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Cellular Automat. A Discrete View of the World

Joel L. Schiff
Copyright © 2008 by John Wiley & Sons, Inc. All rights reserved.

The history of cellular automata is only quite recent, coming to life
at the hands of two fathers, John von Neumann and Stanislaw Ulam
in the early 1950s. Subsequent work in the early 1960s included that
of Ulam and his co-workers at Los Alamos and by John Holland at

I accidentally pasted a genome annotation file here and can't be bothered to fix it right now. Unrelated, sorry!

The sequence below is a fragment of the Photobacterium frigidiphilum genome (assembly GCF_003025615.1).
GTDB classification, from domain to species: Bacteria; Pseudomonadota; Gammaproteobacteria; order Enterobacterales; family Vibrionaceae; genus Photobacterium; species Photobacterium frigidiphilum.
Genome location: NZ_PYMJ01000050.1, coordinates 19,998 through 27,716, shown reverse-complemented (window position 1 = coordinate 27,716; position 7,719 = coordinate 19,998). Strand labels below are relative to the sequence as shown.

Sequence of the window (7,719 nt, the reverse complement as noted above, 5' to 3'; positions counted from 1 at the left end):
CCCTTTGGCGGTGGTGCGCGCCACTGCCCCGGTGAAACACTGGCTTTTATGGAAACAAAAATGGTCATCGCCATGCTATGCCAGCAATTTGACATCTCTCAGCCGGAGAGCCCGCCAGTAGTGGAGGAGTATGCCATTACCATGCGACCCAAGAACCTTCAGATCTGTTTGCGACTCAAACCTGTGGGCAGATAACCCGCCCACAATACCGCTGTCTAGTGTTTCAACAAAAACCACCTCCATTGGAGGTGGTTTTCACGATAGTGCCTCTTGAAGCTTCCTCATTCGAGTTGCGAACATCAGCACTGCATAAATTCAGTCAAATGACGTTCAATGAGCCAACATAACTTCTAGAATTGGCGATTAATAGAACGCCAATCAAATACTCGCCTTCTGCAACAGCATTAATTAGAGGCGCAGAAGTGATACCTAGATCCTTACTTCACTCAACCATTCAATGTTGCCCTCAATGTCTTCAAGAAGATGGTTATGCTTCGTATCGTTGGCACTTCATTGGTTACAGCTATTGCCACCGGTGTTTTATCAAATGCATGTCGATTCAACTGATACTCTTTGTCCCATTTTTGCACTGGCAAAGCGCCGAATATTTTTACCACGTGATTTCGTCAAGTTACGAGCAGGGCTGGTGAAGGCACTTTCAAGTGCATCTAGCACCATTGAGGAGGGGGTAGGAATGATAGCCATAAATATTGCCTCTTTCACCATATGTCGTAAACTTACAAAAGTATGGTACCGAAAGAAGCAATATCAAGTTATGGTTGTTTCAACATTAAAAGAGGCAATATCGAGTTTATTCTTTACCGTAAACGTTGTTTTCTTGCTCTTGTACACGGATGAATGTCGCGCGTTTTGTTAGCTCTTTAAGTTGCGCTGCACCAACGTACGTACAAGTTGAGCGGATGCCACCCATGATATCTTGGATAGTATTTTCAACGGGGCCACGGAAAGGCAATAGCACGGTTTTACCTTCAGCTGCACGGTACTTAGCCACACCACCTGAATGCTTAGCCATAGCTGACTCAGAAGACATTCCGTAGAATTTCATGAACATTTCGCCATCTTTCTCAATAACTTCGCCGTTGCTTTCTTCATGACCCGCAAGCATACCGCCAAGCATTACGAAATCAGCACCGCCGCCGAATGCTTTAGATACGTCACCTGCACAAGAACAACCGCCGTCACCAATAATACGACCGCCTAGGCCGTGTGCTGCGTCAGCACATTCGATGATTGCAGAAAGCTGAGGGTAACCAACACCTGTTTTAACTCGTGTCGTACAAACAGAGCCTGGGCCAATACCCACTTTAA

the University of Michigan whose work on adaptation continued for
several decades. Early theoretical research was conducted by Hedlund,
Moore, and Myhill, among many others, not always under the name
of cellular automata (CA), since the concept was still in its formative
stages. A big boost to the popularization of the subject came from John
Conway’s highly addictive Game of Life presented in Martin Gardner’s
October 1970 column in Scientific American. Still the study of CA
lacked much depth, analysis, and applicability and could not really be
called a scientific discipline. (more…)